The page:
4. Windows Vista
Though Windows Vista is not a terrible operating system by any standard, the initial harsh criticism it received upon its release in January of 2007 landed Vista with a really bad reputation that led to very slow adoption rates by consumers and businesses alike.
It didn't really help that Vista didn't seem to provide any clear benefits over Windows XP in terms of capabilities for most users, and instead demanded some fairly steep hardware requirements to get the full effect of the new OS. And the bottom line was that most people simply weren't willing to fork out more cash just for a shiny new interface whose "security features" largely consisted of the OS trying to stop the user from doing what they wanted to do.
Though most of the kinks in Vista have been ironed out in the years since its release, it seems pretty clear that Microsoft would like to get the whole Vistas debacle behind them, as their new-and-improved version of Vista, renamed Windows 7, hits store shelves today.
3. E.T.: The Extra Terrestrial, The Video Game
In the summer of 1982, following the blockbuster success of the movie E.T.: The Extra Terrestrial, Atari secured the rights to publish a game in its image for the Atari 2600 video game console, due to be released in time for the approaching holiday season, just five months away. As a result, the game was rushed out the door. But anticipation for the game was quite high, and Atari sold over 1.5 million copies of the game, which resulted in it becoming one of the highest selling games for the Atari 2600.
Problem was, they'd made about five million copies of the game - a game which people would soon realize was complete crap. Universally panned by critics and returned en masse by gamers, E.T. ended up being such an abysmal failure that Atari literally buried hundreds of thousands of copies of it in a New Mexico landfill. This bomb of a game would go on to be cited as a major component of Atari's subsequent downfall.
2. Ford Edsel
Source: Ford Motor Company
By the time Ford finally took the Edsel out behind the barn and put the awkward-looking coupe out of its misery, it had become one of the largest commercial failures in American history, losing Ford more than 1.5 billion dollars by today's standards.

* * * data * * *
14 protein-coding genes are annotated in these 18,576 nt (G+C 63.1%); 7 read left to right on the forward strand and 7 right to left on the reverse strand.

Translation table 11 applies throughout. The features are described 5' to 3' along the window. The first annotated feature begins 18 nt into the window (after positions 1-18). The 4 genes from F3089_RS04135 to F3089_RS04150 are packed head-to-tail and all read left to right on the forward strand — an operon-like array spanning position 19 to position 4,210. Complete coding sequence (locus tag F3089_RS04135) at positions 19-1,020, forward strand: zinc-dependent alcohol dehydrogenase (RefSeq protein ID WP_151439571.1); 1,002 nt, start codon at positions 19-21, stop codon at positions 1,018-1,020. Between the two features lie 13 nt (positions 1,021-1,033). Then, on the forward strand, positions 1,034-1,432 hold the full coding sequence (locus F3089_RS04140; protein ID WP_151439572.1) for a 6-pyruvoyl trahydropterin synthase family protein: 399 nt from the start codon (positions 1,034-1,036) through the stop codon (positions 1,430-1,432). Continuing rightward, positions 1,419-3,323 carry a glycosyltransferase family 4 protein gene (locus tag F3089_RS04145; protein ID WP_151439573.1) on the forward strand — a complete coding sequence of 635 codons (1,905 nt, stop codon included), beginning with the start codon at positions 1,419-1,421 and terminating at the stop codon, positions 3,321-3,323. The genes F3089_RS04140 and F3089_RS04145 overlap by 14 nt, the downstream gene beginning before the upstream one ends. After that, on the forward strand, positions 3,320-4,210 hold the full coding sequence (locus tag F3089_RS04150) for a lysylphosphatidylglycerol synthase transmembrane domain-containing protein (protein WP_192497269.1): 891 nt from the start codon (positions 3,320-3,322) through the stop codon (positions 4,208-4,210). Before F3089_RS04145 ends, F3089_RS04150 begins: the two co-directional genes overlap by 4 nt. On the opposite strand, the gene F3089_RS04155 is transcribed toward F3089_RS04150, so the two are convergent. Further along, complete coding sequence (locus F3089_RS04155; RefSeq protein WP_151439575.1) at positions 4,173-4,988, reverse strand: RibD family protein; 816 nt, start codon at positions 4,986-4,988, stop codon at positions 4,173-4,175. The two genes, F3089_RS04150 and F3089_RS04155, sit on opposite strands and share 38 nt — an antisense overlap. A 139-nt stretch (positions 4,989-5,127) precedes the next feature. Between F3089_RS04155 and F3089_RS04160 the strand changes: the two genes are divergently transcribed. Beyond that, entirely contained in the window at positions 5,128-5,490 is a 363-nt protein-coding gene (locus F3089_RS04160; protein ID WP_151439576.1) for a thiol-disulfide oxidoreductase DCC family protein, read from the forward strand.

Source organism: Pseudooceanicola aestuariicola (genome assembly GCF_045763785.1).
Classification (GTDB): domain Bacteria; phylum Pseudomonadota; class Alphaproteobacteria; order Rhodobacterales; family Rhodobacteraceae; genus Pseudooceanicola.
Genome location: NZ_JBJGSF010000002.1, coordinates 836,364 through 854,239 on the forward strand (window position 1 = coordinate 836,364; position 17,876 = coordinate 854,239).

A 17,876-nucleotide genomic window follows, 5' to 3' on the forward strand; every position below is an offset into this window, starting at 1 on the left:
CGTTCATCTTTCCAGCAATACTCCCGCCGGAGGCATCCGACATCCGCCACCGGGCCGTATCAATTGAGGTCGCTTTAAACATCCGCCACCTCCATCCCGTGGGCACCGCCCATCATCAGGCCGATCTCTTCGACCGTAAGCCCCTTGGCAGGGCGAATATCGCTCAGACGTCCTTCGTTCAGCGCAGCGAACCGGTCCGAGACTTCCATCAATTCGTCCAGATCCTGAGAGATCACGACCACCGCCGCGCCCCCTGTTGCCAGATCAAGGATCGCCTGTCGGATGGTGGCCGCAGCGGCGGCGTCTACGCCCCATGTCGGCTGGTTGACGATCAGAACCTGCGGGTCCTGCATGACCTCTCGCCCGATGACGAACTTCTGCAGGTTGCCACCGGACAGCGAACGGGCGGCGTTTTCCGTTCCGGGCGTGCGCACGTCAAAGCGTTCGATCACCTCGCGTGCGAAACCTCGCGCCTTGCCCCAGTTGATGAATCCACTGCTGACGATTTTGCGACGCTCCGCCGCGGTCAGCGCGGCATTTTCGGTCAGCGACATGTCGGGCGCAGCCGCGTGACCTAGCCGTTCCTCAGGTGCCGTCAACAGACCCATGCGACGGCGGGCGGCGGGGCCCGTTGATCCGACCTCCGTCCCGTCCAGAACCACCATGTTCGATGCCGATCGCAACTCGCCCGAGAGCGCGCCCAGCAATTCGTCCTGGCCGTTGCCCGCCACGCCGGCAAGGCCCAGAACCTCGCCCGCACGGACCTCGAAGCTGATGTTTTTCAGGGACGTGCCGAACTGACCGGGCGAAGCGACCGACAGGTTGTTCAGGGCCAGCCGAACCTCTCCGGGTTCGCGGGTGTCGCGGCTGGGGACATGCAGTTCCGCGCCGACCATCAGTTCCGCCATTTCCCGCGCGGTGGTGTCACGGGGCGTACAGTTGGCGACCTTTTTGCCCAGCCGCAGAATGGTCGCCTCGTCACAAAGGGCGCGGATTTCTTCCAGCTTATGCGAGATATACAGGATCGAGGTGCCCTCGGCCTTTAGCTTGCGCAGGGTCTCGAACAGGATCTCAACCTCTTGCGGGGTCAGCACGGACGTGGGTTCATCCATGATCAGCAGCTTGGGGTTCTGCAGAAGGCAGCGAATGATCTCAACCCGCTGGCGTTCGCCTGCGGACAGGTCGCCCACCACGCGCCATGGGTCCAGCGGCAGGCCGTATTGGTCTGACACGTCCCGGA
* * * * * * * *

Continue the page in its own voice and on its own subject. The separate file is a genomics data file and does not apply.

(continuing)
Lasting just three model years, the Edsel initially suffered from a false reputation as being unreliable, but the real culprit was more likely the less-than-awesome styling. Looking back at an era where the Edsel's competition consisted of Bel Airs, Furys, and Coupe De Villes, which one would you have gone for?
1. New Coke
Source: Coca-Cola Bottling Company
In 1985, the board of the Coca-Cola company apparently took part in a joint crack-smoking session and decided it was a good idea to drastically change the formula of the iconic fizzy beverage known around the world as "The Real Thing." The result was "New Coke," though just known as Coke at the time, because they'd completely ditched regular 'ol normal Coke when they dove headlong into this hornet's nest.
The company decided to ignore the outcries of Coca-Cola loyalists during focus group testing, saying that they tended to skew the results, which would later prove to be a very important decision when New Coke came to market that year.
While much of the soda-drinking public were fine with the change, a small, very vocal group of Coca-Cola psychos were not cool with the new formula, and made it known to anyone who would listen to them (which apparently included journalists). A psychiatrist Coca-Cola had hired to listen in on the company's customer service hotline described some callers as sounding like they were discussing the death of a family member.
Within three months, Coca-Cola announced they would be reintroducing the original formula, and that people could stop boycotting Coke and/or pouring out Coke bottles in the streets as a form of protest. Soda is serious business, people!
However, instead of simply pretending it never happened, Coca-Cola released "Coke Classic" as an alternative option to New Coke. But after its reintroduction, many believed that the reintroduced Coke wasn't the same as the original. And they were right: the company had changed the formula, now using high fructose corn syrup instead of cane sugar as a sweetener.
Despite this, Coca-Cola somehow managed to surpass the sales numbers they'd had before the whole New Coke debacle, taking over the number one spot from Pepsi, which they've retained ever since. People are weird.